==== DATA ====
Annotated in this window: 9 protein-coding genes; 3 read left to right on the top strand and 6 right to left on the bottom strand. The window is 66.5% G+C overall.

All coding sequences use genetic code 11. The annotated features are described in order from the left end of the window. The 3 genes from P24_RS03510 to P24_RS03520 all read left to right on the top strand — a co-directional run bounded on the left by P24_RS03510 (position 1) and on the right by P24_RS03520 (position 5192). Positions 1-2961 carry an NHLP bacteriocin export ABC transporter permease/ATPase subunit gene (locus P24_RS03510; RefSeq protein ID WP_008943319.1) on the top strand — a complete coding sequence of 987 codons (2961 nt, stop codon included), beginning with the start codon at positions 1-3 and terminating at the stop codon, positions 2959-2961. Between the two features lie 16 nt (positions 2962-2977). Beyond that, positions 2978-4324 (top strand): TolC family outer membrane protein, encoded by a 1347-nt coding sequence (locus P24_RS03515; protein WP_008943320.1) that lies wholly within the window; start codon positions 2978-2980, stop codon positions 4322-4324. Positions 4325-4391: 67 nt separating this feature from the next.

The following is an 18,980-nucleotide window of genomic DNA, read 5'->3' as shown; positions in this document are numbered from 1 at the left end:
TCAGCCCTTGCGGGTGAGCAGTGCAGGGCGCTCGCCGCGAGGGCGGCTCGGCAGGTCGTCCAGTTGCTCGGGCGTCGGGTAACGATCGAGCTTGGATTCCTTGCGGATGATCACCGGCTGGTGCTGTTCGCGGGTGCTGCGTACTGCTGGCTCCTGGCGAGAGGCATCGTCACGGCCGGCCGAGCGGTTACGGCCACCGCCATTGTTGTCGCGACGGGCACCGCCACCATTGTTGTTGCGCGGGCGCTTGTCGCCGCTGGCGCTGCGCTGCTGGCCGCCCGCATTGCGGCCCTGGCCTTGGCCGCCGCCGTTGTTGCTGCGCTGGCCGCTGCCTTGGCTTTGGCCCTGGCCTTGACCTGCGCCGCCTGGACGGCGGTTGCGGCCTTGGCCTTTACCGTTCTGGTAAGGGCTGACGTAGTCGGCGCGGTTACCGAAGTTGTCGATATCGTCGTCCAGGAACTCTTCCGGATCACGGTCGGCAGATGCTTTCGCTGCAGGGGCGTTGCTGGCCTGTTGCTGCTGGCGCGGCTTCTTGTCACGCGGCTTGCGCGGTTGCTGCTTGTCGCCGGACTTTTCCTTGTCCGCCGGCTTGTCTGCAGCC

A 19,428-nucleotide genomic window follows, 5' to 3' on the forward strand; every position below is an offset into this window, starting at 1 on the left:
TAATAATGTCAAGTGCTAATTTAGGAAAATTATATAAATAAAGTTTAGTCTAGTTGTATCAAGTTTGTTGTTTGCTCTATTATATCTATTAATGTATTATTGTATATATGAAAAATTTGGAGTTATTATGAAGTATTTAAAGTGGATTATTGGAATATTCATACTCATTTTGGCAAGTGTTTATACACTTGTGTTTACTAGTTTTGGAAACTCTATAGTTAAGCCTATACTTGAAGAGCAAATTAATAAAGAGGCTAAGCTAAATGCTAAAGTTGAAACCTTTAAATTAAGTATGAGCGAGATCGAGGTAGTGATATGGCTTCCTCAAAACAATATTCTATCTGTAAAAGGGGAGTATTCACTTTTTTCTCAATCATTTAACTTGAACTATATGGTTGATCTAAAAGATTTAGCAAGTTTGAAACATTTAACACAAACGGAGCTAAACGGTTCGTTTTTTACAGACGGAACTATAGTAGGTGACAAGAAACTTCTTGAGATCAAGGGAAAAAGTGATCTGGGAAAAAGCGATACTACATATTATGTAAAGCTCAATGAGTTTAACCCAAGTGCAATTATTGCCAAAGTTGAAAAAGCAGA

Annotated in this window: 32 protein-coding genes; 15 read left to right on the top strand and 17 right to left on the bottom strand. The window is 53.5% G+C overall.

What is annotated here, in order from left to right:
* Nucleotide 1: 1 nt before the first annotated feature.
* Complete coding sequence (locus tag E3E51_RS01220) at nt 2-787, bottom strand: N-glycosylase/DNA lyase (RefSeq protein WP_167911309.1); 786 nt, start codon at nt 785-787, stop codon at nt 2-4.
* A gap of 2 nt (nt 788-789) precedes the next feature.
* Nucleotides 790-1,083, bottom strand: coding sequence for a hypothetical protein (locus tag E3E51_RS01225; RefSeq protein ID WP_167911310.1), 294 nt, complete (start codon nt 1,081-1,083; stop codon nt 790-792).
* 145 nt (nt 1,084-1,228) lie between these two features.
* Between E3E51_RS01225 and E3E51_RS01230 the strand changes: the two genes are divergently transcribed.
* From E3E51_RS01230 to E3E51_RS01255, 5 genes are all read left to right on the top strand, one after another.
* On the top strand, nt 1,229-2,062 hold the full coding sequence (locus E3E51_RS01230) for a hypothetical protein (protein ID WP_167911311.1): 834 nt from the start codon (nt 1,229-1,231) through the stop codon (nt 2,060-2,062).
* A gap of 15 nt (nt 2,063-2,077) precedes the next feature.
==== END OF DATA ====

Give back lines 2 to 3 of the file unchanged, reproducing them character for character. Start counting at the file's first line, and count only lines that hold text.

All coding sequences use genetic code 11. The annotated features are described in order from the left end of the window. The 3 genes from P24_RS03510 to P24_RS03520 all read left to right on the top strand — a co-directional run bounded on the left by P24_RS03510 (position 1) and on the right by P24_RS03520 (position 5192). Positions 1-2961 carry an NHLP bacteriocin export ABC transporter permease/ATPase subunit gene (locus P24_RS03510; RefSeq protein ID WP_008943319.1) on the top strand — a complete coding sequence of 987 codons (2961 nt, stop codon included), beginning with the start codon at positions 1-3 and terminating at the stop codon, positions 2959-2961. Between the two features lie 16 nt (positions 2962-2977). Beyond that, positions 2978-4324 (top strand): TolC family outer membrane protein, encoded by a 1347-nt coding sequence (locus P24_RS03515; protein WP_008943320.1) that lies wholly within the window; start codon positions 2978-2980, stop codon positions 4322-4324. Positions 4325-4391: 67 nt separating this feature from the next.

The following is an 18,980-nucleotide window of genomic DNA, read 5'->3' as shown; positions in this document are numbered from 1 at the left end: